One of the things that’s special about a Pete Seeger concert is the way he introduces each song with a story. He talks about where he heard it or how he thought up the tune or why the lyrics are important to him. His delivery is so understated that it’s easy to miss what great stories they are. At a recent concert I could feel the whole audience holding their breath through each story, waiting for the moment when they could connect the story to the song he was about to sing. Sometimes he timed it perfectly: the pieces didn’t fall into place until the first banjo note. And we all exhaled the opening lyrics with him.
That’s the other thing that’s special about a Pete Seeger concert. He can get everyone in the room to come together in song, even those of us who rarely sing outside of the shower. Pete’s getting older and doesn’t have much of a voice left. But all he needed to do is remind us of the story, give us the tune, and let us sing the song. He makes music into a participatory act of community by acting less like a performer and more like a facilitator or leader.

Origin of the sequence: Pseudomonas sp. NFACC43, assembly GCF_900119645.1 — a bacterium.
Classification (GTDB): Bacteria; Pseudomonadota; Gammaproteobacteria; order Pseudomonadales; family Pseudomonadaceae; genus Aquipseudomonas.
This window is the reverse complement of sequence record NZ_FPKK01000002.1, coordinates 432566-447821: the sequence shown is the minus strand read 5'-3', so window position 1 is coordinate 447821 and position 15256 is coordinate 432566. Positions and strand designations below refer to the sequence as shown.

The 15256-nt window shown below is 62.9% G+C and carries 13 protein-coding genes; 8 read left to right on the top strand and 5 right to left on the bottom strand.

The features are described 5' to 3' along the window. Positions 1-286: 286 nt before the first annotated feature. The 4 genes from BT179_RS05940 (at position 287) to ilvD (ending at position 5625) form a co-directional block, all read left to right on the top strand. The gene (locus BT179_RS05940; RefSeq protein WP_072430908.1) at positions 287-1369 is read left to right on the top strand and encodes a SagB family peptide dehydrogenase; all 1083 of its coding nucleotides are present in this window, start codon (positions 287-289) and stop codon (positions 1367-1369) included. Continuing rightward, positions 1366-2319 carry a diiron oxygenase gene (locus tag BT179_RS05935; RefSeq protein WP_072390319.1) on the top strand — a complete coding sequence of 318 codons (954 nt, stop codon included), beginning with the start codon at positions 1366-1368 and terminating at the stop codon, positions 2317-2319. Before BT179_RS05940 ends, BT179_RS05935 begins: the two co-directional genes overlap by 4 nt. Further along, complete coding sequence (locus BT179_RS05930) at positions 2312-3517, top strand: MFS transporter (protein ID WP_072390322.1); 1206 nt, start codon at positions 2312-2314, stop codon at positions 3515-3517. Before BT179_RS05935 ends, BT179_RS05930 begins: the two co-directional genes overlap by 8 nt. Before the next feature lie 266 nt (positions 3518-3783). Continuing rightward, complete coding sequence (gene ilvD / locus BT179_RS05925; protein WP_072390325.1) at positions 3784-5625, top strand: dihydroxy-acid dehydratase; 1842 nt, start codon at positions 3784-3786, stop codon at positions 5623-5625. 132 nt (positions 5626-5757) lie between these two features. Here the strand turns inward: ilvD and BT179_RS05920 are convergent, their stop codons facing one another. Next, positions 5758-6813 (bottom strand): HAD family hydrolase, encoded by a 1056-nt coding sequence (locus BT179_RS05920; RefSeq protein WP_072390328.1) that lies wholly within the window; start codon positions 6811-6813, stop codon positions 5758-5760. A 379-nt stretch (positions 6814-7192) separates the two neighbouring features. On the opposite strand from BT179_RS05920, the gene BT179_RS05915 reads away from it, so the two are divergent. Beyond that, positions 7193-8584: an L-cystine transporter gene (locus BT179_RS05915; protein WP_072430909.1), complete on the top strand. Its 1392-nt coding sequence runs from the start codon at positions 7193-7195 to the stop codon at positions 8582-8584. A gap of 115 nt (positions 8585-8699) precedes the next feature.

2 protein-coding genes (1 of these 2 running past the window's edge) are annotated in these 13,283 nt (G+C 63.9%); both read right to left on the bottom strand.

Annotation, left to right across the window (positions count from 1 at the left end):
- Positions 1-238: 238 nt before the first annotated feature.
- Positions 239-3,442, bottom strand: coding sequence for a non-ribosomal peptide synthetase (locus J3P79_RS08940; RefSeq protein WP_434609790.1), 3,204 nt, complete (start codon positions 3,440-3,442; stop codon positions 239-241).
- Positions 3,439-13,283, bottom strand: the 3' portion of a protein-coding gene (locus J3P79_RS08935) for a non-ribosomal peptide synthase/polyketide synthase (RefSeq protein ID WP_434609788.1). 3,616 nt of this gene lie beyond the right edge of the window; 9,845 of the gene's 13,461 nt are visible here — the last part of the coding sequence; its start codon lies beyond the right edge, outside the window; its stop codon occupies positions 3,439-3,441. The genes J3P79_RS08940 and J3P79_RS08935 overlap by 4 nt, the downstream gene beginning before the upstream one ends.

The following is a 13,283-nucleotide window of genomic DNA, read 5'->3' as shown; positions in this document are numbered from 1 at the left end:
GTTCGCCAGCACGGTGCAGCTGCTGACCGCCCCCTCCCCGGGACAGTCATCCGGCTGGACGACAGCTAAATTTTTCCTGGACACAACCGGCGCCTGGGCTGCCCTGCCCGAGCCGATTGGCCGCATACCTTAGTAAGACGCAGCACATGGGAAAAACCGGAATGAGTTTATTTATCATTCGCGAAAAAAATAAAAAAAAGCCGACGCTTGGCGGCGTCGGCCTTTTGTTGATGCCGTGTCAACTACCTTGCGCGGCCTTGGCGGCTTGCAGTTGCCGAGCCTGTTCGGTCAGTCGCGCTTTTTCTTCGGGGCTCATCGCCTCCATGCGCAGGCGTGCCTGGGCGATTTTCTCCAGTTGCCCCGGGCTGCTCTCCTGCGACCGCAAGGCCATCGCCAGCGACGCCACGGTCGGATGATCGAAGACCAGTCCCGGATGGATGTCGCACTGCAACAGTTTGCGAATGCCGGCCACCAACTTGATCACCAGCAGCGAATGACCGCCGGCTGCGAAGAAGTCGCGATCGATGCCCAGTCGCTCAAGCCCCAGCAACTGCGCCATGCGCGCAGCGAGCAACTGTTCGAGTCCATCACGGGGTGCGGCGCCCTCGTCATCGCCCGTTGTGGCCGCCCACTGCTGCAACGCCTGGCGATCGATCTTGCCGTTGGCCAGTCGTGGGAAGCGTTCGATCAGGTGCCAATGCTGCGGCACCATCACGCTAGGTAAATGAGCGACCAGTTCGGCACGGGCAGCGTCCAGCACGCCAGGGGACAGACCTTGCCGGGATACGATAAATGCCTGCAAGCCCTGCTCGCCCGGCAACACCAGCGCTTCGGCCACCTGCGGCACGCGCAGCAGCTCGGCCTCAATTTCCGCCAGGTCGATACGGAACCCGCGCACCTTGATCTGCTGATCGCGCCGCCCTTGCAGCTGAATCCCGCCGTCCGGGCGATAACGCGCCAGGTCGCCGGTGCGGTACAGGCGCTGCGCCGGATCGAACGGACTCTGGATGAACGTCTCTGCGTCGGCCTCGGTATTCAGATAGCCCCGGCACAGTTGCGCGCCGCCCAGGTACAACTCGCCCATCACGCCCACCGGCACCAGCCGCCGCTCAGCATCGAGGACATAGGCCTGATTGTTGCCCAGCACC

Peggy Seeger, Pete’s sister and a singer-songwriter in her own right, was there, too. Leading an folk song, Dear Old Buffalo Boy, she made us get into character. The song is a conversation, alternating verses between a man and a woman. The first time we sang it just fine, but without much emotion. Then, she told the audience about the context of the song and the social setting behind the humor. With a character — a persona — to imagine, the song got funnier, deeper, more alive, and so did our singing.
The whole concert was a great example of how we create stories (and songs) together.
What’s the difference between a scenario and a story?